What's funnier than a bunch of conservative ideologues accusing US History teachers of historical revisionism?Roundup
What's funnier than a bunch of conservative ideologues accusing US History teachers of historical revisionism? Not much, right? I'm still catching my breath . . .
But that's exactly what's been happening for a few months now, ever since the College Board folks, at the urging of some high school history teachers, decided to take the audaciously revolutionary action of updating the framework for the AP US History exam (APUSH).
The College Board, the nonprofit that administers Advanced Placement (AP) tests as well as the SAT, explains, in great detail, on its website exactly why the test was updated and who has been involved. But let's not let boring old facts get in the way of a good conspiracy theory . . . 'kay?
It all started with Larry Krieger, a retired New Jersey high school history teacher. Larry got hold of an advance copy of the new framework and didn't like what he saw, one little bit.
And here's a clue as to why, from his website insidertestprep.com: "Larry Krieger is a renowned author and educator whose books and workshops have helped thousands of students achieve high scores on SAT and AP tests. Larry is the author of several US History, World History, AP prep, and SAT prep books that are used throughout the U.S. and around the world." ...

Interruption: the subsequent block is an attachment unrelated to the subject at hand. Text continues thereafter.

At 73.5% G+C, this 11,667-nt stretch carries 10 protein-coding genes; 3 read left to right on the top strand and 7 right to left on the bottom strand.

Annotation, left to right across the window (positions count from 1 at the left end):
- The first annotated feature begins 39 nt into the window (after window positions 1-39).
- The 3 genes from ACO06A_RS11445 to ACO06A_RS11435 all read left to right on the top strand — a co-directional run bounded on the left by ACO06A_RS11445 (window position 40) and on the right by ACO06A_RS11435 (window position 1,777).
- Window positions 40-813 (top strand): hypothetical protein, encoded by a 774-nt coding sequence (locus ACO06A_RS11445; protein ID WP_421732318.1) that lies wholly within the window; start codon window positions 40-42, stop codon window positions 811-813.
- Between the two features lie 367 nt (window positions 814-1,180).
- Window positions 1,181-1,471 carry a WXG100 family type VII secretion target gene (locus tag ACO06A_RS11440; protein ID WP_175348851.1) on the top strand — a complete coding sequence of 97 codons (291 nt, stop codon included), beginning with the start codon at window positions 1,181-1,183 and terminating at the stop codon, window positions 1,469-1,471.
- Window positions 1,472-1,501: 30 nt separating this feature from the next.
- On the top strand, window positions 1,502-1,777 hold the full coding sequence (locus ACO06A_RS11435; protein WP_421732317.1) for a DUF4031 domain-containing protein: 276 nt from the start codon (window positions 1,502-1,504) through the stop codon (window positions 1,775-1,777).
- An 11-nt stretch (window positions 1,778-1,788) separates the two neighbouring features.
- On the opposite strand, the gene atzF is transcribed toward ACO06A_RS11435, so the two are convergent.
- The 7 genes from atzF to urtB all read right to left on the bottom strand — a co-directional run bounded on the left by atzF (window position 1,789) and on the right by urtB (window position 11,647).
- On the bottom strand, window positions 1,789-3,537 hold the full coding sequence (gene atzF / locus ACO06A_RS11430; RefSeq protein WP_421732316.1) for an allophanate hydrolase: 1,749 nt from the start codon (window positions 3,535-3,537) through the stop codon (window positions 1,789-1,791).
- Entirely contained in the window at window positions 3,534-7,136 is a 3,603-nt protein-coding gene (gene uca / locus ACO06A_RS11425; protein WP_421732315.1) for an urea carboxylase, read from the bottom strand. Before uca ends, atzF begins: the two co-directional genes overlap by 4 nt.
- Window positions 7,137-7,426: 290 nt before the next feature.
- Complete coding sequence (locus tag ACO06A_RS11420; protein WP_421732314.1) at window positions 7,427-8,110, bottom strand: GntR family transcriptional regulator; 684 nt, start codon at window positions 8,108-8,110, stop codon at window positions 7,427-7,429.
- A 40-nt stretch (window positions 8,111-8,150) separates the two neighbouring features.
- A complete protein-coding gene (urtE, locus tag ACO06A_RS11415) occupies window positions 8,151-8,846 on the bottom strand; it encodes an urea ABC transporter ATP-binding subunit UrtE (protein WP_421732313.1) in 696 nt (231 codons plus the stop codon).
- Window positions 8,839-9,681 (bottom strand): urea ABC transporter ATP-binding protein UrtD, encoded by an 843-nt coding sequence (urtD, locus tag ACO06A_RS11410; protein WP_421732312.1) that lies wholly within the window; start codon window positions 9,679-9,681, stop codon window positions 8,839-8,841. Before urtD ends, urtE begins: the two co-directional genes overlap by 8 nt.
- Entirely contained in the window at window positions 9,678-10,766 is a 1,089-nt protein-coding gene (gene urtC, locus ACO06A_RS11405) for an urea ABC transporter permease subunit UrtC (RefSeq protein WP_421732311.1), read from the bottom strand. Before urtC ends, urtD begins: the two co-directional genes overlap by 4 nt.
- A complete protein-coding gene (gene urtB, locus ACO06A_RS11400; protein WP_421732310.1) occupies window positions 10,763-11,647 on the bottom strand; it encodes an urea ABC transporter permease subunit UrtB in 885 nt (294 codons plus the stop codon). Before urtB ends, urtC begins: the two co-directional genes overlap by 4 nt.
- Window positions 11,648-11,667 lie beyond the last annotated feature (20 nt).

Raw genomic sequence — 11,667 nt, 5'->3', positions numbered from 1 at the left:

comments powered by Disqus
- Disclosed: Journalist helped defuse a budding conflict between the US and Cuba in 1964
- "People don’t realize": Trump and the historical facts he wants you to know
- Autism doctor Hans Asperger collaborated with the Nazis, new research shows
- University of Wisconsin, Madison to reckon with Ku Klux Klan history, but won't remove KKK member names from buildings
- School responds to assignment asking students to list 'positives' of slavery
- Is Sean Wilentz right that liberals believe in capitalism and progressives don’t?
- Mary Beard cut from US version of “Civilisations"
- Timothy Garton Ash: "We have six months to foil Brexit. And here’s how we can do it.”
- Why the Pulitzer Prize committee keeps ignoring women’s history
- No, we're not reliving the 1960s, says Harvard historian Arne Westad